Your creative POP brief


10 questions to address your brand's point-of-purchase challengeTo draw consumers into your brand or business, you can decide using point-of-purchase communications, or displays. Displays make your brand and products stand out from competition making them more attractive and thus, influence buying decisions and drive sales. Or displays can provide a merchandising solution..

According to a recent french study, consumers consider displays "the most useful, the most incentive, the most persuasive and the least intrusive" advertising medium. In-store advertising tools are appreciated and have the greatest impact (2nd place after TV advertising).

10 questions to address your brand's point-of-purchase challengeDisplays take a variety of forms. You might find it important to customize your display, to differentiate from competitors, to reflect branding strategy, to make it look attractive and exciting, to make it memorable, and to create a one-of-a kind emotional bond with shoppers.

If you manage well operations at the point-of-purchase, you will gain competitive advantage making a purchase pleasant, exciting or convenient. Your design briefing is the utmost step to win your point-of-purchase challenge.

Here's 10 questions your point-of-purchase specialist will be interested in:

  • Your brand, activity and product. What story you stand for, what you do, what you don't – simple and clear.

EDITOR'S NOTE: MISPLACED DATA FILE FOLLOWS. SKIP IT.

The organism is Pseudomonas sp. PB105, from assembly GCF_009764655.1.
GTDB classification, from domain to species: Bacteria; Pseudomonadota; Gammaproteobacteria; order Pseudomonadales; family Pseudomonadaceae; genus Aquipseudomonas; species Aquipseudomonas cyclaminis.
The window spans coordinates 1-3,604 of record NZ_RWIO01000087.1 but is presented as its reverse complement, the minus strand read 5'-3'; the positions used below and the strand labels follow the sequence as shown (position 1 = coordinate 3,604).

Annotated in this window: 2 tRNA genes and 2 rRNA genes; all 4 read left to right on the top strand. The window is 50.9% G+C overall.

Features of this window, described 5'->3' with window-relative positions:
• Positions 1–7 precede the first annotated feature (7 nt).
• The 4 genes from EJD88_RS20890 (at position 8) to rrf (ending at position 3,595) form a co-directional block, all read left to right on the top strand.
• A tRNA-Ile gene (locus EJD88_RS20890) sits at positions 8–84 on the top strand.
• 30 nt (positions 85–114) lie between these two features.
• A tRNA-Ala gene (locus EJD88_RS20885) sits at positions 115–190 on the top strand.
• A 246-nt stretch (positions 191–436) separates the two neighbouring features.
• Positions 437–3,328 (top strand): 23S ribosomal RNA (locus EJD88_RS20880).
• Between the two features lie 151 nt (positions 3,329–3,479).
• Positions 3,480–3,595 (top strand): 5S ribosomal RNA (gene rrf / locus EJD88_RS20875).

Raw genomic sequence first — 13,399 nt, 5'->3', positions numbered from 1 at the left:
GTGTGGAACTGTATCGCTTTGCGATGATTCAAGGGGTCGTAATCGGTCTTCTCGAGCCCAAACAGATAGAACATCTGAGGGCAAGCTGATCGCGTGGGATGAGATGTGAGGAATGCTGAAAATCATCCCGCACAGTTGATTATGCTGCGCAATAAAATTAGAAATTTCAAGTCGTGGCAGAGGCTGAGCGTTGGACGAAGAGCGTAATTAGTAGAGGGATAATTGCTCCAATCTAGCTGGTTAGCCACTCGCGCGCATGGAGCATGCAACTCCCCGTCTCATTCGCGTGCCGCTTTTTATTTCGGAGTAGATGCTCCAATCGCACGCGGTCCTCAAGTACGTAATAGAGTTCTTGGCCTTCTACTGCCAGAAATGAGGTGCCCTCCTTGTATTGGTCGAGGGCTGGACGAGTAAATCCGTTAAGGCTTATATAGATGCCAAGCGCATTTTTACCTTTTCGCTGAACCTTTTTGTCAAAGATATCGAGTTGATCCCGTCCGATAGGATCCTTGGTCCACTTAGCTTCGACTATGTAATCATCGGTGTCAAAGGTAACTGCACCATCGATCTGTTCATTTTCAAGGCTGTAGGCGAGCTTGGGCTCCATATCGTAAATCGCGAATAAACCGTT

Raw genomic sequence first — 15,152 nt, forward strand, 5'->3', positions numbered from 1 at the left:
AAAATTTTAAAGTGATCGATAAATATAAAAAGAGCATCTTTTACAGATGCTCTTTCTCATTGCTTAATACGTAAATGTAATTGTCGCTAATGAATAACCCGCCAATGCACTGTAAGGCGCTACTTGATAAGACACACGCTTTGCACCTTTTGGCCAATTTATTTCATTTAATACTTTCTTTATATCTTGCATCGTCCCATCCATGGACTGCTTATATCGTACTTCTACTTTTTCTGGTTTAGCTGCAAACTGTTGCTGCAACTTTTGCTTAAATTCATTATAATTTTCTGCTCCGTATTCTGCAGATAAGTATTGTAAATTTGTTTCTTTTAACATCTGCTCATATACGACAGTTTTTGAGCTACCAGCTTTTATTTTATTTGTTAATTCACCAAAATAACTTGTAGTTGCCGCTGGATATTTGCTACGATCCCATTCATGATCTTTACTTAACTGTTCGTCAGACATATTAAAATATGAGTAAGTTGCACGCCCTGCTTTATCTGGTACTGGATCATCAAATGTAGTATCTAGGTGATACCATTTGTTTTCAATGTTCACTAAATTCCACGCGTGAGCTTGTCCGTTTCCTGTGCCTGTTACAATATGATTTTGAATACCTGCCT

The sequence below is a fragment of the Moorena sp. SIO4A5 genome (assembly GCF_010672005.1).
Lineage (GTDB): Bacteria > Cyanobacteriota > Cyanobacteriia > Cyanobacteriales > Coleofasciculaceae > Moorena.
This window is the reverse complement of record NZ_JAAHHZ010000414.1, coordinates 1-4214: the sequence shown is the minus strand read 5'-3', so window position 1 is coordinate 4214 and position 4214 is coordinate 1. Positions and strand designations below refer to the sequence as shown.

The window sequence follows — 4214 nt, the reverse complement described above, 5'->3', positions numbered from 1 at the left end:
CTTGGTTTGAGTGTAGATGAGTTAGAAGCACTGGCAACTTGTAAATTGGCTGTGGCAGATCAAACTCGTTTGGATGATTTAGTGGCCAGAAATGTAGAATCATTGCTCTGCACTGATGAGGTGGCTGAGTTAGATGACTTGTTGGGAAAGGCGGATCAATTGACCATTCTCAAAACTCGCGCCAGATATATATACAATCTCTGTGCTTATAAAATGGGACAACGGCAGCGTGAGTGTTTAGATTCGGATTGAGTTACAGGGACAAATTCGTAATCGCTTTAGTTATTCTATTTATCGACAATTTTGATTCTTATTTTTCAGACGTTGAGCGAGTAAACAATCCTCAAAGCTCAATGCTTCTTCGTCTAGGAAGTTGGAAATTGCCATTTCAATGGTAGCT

• Context & history: evaluation, strengths and limitations of existing materials, areas for new ideas or merchandising solutions. What problem are you trying to solve?
  • Identify your target shoppers, and what do we want them to do? What channel or format are you targeting?
  • Marketing goals and desirable benefits. Should the material secure sales, market share, purchase behaviour or visibility, convey promotions, build brand recognition, or carry out the brand's promise? What's the main message shoppers should perceive and understand? Are other media considered?
  • Form: point-of-sale sign, communication or display; counter, floor or window display; commercial fixture, isle or wall, shelf or off-self, theatricalization, gondola, end cap, corner, shop-in-shop, showcase, ....
  • Lifetime: How long it is likely to last?
  • Specifics: Displays are designed to complement your merchandise – product sizes and range, number of facings and stock quantities, segmentations, accessories, … What elements are available (products, visuals, photos, logos, layout, …)?
  • Any constraints related to materials, operations, supply chain, delivery, maintenance, merchandising, life-cycle? Technical or aesthetical constraints related to branding strategies? Constraints related to previous unfortunate experiences?
  • Budget & quantities. Are quantities one-shot or are subsequent series to be considered?
  • Deadlines and expected deliverables for next steps (artist impressions, technical plans, prototype, series). Critical dates to be considered (meetings, presentations, conferences, fairs, other media, ...)

Ideally, your considerations engage all different areas of your business, such as product and trade marketing, sales, supply chain and procurement. Thanks to your observations, your point-of-purchase specialist will guide you through every step of your challenge, extending your imagination, combining all constraints, determine viability and make modifications for successful, quality, in-time and in-budget roll-out.

Date: 15 jan 2018

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